Pterocaulon sphacelatum (Labill.) F.Muell. 1882

pronounced: ter-oh-KAW-lon spass-el-LAH-tum

(Asteraceae – the daisy family)

common names:  Apple Bush, Fruit Salad Bush, Yunga-yunga

Pterocaulon  Pterocaulon  sphacelatumapple bushPterocaulon  sphacelatumleaf detailis derived from the Greek πτερον (pteron), a wing, and καυλος (kaulos), a stem, referring to the appearance of the leaves on the stem; spacelatum is also from the Greek, σφακελος (sphakelos), gangrene, mortification, a spasm, convulsion.

This plant is found only in Australia, relatively common throughout the tropical and subtropical parts of the country. It occurs in dry grasslands, and as a roadside weed. The plants photographed were growing near the pumping station at the end of the bitumen on the West Point road. It is a self-seeding biennial forb, with spherical flowerheads. It is a fast grower, and will grow either in full sun or in partial shade. It is aromatic, has an erect or straggling growth habit, 20 – 120 cm high, and is woolly to tomentose, with the hairs brownish. The plant is moderately frost tolerant.

The leaves are oblanceolate to oblong, obtuse or occasionally acute, 1 – 5 cm long, 0.3 – 1.5 cm wide, crenate or entire.

Pterocaulon  sphacelatumflowers & leaves 2 Pterocaulon  sphacelatumflowers & leaves 1The compound flower heads are sessile or pedunculate, ovoid to globose, solitary, up to 2 cm long with much the same diameter. The outer bracts are spatulate, and the inner ones linear-lanceolate, whitish to pink in colour. The plant possesses only disk florets. The florets vary in colour from pink to purple. The achenes are nearly 1 cm long, and the pappus about 3 mm.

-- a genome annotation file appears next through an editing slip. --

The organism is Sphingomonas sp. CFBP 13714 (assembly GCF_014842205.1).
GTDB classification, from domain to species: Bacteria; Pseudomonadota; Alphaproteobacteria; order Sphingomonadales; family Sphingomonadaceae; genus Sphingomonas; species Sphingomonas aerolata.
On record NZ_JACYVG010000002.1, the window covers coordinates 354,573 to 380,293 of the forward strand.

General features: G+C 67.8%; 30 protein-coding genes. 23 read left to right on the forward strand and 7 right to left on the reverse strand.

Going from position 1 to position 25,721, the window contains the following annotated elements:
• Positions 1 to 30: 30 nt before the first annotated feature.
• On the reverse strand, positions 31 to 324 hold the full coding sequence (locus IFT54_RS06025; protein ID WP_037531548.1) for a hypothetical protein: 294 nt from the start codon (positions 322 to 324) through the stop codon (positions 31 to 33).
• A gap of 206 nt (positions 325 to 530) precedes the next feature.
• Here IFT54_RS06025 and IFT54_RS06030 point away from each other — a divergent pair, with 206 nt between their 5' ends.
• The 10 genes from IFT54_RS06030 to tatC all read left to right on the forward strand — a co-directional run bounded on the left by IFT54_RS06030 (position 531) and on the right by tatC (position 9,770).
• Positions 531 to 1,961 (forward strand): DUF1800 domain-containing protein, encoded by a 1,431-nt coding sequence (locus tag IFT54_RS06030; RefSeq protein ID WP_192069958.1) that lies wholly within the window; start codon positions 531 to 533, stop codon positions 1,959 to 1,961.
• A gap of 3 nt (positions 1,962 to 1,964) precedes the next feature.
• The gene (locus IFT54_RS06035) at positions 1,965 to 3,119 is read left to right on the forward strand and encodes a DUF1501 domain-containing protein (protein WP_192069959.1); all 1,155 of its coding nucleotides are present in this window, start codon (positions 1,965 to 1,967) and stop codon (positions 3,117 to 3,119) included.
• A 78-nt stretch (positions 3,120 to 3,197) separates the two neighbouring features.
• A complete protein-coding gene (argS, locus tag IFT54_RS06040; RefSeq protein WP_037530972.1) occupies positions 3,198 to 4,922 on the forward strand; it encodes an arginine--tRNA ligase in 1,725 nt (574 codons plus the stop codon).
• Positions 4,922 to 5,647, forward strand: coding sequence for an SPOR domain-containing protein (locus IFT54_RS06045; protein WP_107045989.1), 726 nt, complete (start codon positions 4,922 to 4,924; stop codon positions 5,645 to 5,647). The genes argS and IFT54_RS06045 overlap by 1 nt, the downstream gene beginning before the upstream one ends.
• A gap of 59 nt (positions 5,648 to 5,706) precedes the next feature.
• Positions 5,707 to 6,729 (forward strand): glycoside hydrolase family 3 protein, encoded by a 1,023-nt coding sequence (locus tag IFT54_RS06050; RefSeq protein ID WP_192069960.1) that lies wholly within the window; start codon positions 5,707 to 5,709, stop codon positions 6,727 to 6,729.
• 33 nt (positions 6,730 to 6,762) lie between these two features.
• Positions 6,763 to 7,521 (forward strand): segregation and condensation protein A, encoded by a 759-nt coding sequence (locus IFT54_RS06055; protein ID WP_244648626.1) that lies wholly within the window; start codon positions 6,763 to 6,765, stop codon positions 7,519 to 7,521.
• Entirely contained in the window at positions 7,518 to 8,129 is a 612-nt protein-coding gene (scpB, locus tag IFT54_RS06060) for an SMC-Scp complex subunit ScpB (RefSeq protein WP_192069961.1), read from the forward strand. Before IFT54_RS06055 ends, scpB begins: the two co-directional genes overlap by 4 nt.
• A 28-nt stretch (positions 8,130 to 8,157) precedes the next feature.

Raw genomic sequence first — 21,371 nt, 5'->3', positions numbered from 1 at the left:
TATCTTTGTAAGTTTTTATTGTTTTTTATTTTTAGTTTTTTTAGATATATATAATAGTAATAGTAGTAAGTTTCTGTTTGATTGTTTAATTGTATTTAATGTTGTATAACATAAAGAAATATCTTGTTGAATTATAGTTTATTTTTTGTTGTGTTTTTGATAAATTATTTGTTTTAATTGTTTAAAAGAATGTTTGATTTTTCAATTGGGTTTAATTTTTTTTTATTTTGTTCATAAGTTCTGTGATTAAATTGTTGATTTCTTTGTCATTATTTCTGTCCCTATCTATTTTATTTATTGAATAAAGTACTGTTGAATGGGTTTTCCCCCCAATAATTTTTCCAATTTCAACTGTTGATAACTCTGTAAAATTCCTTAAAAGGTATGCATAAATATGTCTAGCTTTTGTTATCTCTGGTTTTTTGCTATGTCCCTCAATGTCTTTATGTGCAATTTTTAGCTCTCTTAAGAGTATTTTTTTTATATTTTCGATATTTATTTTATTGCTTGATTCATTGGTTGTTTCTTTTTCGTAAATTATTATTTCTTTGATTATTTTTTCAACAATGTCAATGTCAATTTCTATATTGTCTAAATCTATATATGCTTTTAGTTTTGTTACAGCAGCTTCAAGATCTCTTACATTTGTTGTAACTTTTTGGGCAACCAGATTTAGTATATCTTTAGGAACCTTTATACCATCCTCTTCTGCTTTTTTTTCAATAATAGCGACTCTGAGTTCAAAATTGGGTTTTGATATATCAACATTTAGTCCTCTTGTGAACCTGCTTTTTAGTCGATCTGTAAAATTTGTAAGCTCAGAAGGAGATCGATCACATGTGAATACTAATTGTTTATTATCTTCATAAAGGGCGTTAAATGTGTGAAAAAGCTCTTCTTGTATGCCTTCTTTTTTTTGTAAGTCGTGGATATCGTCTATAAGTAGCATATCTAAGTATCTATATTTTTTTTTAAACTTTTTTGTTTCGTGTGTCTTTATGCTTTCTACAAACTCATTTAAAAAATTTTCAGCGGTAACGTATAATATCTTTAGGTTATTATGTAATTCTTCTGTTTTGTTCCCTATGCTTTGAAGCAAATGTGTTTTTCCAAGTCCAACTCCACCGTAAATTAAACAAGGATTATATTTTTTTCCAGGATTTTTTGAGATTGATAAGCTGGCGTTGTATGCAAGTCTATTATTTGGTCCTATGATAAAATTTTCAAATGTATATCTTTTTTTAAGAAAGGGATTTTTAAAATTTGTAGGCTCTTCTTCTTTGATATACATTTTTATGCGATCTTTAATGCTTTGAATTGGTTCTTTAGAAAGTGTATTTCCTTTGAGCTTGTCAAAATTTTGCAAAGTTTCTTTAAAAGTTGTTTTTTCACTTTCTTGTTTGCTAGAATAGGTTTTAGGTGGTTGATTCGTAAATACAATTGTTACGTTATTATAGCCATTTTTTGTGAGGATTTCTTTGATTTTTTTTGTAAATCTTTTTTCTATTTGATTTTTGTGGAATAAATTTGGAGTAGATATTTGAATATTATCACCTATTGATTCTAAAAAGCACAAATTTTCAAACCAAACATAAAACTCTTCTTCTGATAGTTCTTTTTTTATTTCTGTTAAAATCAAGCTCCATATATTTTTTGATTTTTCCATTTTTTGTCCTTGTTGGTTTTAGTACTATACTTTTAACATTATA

Apple Bush plays a very important part in indigenous medicine, and was soon adopted as a bushman’s remedy by early European settlers. Although these bushmen called the plant ‘horehound’ (taken from a European herb Marrubium vulgare ), it is very likely that they derived their use of this plant from the Aboriginal peoples. They used a decoction of the leaves as a treatment for colds. Some flavoured their tea by putting a leaf or two in the billy as it came to the boil.

The Aborigines of central Australia use it in a variety of ways to treat colds:

  •     leaves may be inserted through a hole bored through the nasal septum;
  •     a bundle of leaves may be wrapped up and used as a pillow;
  •     crushed leaves may be mixed wth animal oil to make a massage ointment.

­­­­­­­­­­­­­­­­­­­­­­ Information about medicinal qualities of plants, or about their use as medicines, is for interest only, and is not intended to be used as a guide for the treatment of medical conditions.

Photographs taken near Bolger Bay August 2016

Page last updated 12th February 2018

 

 

 

 

 

 

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